Five years after launching as Sub-Saharan Africa’s first light rail system, Addis Ababa’s transit system remains mired in debt to its Chinese lenders and has been penalized millions of dollars in fines for missed payments.
According to Ethiopia’s The Reporter, a recent review by the Office of the Auditor General found that, during its first four years, the system took in $11.1 million but cost $154 million to operate.
In the report, auditors note the system is falling far short of its original feasibility study, which said it would pay for its construction costs within 10 years through ticket sales, advertising and renting out spaces in stations, among other methods.
“The feasibility study has been inadequate, and it was conducted without collecting enough information,” the auditor general analysis stated. “This, coupled with the absence of a maintenance center to fix the trains that need repair and other factors, have contributed to the losses sustained by the light railway.”
The light rail transit (LRT) is part of a list of Chinese-sponsored Belt and Road Initiative projects in Africa that have failed to live up to their Chinese-written feasibility studies and saddled host nations with massive debts.
Kenya’s Standard Gauge Railway from Mombasa to Nairobi, for example, would have to carry double its actual operating capacity to be profitable, according to its own feasibility study. Before the pandemic created a global economic slowdown, the rail line was already running at 65% below expectations and operating at a $70 million loss.
The Ethiopian Railway Corporation (ERC), which runs Addis Ababa’s LRT system, borrows from the state-owned Commercial Bank of Ethiopia to pay off the $475 million construction loan to the China Export-Import Bank, which financed 85% of the project. The ERC has already paid $2.8 million in fines to the bank for late payments, according to the report.
The LRT covers 34 kilometers in a T-shaped system through the heart of the city and connecting riders to industrial areas. It was designed, built and operated by Chinese companies before operations were turned over to the ERC. It’s part of $13.7 billion in loans Ethiopia has received from China, the vast majority since 2010. About one-third have been for transportation projects.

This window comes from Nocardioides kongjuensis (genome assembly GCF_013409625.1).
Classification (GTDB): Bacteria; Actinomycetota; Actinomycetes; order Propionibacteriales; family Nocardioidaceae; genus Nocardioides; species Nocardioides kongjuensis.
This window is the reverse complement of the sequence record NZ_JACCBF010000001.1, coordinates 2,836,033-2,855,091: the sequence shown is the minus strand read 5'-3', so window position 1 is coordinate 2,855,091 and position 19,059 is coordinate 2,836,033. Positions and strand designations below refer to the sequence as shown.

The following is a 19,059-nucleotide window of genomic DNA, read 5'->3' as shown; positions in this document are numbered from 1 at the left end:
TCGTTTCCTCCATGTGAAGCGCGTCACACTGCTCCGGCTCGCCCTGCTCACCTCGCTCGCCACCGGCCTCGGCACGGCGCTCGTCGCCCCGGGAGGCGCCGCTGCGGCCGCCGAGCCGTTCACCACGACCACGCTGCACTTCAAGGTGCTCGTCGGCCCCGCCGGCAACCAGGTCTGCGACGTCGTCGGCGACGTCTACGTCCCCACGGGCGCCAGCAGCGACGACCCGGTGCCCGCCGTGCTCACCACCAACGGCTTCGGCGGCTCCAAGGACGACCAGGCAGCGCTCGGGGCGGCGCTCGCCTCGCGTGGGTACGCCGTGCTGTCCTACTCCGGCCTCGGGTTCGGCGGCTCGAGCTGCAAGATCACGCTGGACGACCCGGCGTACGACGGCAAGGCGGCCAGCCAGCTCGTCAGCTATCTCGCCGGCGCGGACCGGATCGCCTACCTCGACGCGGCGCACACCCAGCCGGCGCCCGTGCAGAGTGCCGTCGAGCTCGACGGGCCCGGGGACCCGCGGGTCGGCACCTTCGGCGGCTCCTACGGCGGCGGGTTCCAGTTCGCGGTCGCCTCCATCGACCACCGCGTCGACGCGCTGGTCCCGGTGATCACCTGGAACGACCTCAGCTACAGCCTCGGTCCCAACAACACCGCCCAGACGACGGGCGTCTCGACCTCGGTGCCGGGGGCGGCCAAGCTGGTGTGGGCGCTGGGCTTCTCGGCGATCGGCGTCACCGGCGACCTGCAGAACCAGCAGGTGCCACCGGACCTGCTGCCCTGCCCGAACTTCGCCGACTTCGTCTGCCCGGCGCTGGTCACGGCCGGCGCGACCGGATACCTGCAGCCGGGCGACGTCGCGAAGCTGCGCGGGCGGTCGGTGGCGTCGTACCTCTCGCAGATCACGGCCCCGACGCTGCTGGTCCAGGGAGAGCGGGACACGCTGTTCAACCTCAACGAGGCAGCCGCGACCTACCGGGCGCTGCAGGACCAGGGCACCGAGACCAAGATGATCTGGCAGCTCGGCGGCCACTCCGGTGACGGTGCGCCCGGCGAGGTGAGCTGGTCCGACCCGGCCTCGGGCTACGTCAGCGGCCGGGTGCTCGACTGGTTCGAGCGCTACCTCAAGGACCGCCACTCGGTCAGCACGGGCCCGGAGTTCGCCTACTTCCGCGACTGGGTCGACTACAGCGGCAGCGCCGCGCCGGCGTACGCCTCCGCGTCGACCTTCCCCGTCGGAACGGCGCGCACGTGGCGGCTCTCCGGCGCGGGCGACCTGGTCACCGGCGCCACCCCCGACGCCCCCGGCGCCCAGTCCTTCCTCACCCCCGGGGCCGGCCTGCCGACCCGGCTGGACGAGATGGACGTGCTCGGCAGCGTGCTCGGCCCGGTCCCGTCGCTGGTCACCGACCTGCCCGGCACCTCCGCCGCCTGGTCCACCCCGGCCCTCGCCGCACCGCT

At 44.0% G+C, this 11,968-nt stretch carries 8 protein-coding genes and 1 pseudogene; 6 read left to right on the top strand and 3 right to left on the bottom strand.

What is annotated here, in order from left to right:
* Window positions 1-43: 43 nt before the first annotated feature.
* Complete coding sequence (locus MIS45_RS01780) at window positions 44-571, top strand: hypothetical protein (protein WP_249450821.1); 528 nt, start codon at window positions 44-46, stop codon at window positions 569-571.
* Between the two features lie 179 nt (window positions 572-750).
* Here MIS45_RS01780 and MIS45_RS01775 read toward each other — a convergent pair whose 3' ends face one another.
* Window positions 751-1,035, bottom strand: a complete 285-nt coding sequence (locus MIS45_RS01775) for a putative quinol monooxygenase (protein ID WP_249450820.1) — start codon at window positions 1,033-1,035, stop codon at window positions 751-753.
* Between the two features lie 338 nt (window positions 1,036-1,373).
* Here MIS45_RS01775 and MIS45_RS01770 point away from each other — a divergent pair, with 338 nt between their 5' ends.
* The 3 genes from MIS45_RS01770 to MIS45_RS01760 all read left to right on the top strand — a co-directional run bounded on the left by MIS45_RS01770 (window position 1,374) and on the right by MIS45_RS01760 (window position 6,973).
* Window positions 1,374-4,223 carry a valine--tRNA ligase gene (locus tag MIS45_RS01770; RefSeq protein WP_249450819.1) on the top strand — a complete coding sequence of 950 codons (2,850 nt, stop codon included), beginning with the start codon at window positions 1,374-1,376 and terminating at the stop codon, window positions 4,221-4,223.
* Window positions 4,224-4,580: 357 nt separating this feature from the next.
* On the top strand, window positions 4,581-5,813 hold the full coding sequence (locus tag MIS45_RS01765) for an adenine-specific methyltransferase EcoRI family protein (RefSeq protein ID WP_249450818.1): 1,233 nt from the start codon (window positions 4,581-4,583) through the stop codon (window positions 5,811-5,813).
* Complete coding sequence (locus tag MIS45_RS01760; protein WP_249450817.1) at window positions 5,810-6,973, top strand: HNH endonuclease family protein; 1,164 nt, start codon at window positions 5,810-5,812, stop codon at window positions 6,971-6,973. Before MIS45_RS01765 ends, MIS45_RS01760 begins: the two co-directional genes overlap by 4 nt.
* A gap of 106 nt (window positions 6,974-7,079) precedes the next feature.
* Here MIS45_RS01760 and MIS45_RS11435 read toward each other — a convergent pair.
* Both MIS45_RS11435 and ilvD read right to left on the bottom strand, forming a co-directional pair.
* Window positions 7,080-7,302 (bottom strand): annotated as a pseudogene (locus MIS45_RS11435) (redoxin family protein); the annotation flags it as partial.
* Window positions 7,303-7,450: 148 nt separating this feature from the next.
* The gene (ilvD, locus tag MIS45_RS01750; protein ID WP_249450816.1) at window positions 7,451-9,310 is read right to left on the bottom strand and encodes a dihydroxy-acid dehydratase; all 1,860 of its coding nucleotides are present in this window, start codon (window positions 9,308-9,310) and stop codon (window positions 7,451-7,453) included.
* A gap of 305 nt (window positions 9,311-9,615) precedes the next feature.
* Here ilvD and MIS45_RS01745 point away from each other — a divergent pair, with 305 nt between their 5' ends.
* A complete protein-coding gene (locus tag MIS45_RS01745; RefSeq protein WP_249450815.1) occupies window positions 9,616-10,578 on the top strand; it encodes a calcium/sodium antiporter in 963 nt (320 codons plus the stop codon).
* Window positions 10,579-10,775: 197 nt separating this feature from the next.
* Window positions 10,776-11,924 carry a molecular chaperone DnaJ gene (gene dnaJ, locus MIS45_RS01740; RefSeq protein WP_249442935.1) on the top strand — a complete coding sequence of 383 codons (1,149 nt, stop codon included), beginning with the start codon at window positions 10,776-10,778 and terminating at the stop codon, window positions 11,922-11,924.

The system began operating in 2016 with 40 trains, but regularly runs about half that number. Addis Ababa’s deputy mayor noted in 2018 that the city’s electrical grid lacked the capacity to power the system before construction began. Even with its own dedicated power supply, the LRT still experiences outages and delays, leading to packed cars and poor service.
The health care demands related to COVID-19 have forced Ethiopia and countries across Africa to choose between protecting their citizens and paying their debts to China. Because those debts are often through state-supported commercial banks, nations have struggled to get Chinese authorities to provide them with relief.
Ethiopia asked the G20 international forum in January for relief on its government-issued debt, prompting Fitch Ratings to downgrade its credit rating.
Even before the pandemic hit, Ethiopia was seeking relief in 2018 on its Chinese debt. It got some — a 20-year extension on repaying the $4 billion loan to build the Ethiopia-Djibouti Railway, another Chinese project that has come up short of expectations.